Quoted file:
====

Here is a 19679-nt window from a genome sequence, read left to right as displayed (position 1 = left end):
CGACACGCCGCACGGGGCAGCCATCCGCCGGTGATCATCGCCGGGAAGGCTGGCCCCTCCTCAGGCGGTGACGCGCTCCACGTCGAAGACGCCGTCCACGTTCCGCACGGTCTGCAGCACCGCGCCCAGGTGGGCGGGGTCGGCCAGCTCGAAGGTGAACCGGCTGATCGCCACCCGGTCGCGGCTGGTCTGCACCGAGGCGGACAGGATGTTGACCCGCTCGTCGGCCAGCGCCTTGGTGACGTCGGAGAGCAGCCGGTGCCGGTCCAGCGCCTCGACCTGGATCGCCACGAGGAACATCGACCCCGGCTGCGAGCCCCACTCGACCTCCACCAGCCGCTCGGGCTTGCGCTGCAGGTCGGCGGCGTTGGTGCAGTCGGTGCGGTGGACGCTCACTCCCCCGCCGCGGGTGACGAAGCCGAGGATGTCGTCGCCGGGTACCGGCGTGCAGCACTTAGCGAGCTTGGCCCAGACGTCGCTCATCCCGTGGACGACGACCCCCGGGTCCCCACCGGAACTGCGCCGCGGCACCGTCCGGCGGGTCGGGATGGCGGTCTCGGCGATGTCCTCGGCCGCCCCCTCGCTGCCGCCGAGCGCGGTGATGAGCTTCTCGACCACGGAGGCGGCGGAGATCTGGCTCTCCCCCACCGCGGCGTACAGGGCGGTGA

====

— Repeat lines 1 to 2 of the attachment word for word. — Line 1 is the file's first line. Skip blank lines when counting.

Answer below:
Here is a 19679-nt window from a genome sequence, read left to right as displayed (position 1 = left end):
CGACACGCCGCACGGGGCAGCCATCCGCCGGTGATCATCGCCGGGAAGGCTGGCCCCTCCTCAGGCGGTGACGCGCTCCACGTCGAAGACGCCGTCCACGTTCCGCACGGTCTGCAGCACCGCGCCCAGGTGGGCGGGGTCGGCCAGCTCGAAGGTGAACCGGCTGATCGCCACCCGGTCGCGGCTGGTCTGCACCGAGGCGGACAGGATGTTGACCCGCTCGTCGGCCAGCGCCTTGGTGACGTCGGAGAGCAGCCGGTGCCGGTCCAGCGCCTCGACCTGGATCGCCACGAGGAACATCGACCCCGGCTGCGAGCCCCACTCGACCTCCACCAGCCGCTCGGGCTTGCGCTGCAGGTCGGCGGCGTTGGTGCAGTCGGTGCGGTGGACGCTCACTCCCCCGCCGCGGGTGACGAAGCCGAGGATGTCGTCGCCGGGTACCGGCGTGCAGCACTTAGCGAGCTTGGCCCAGACGTCGCTCATCCCGTGGACGACGACCCCCGGGTCCCCACCGGAACTGCGCCGCGGCACCGTCCGGCGGGTCGGGATGGCGGTCTCGGCGATGTCCTCGGCCGCCCCCTCGCTGCCGCCGAGCGCGGTGATGAGCTTCTCGACCACGGAGGCGGCGGAGATCTGGCTCTCCCCCACCGCGGCGTACAGGGCGGTGA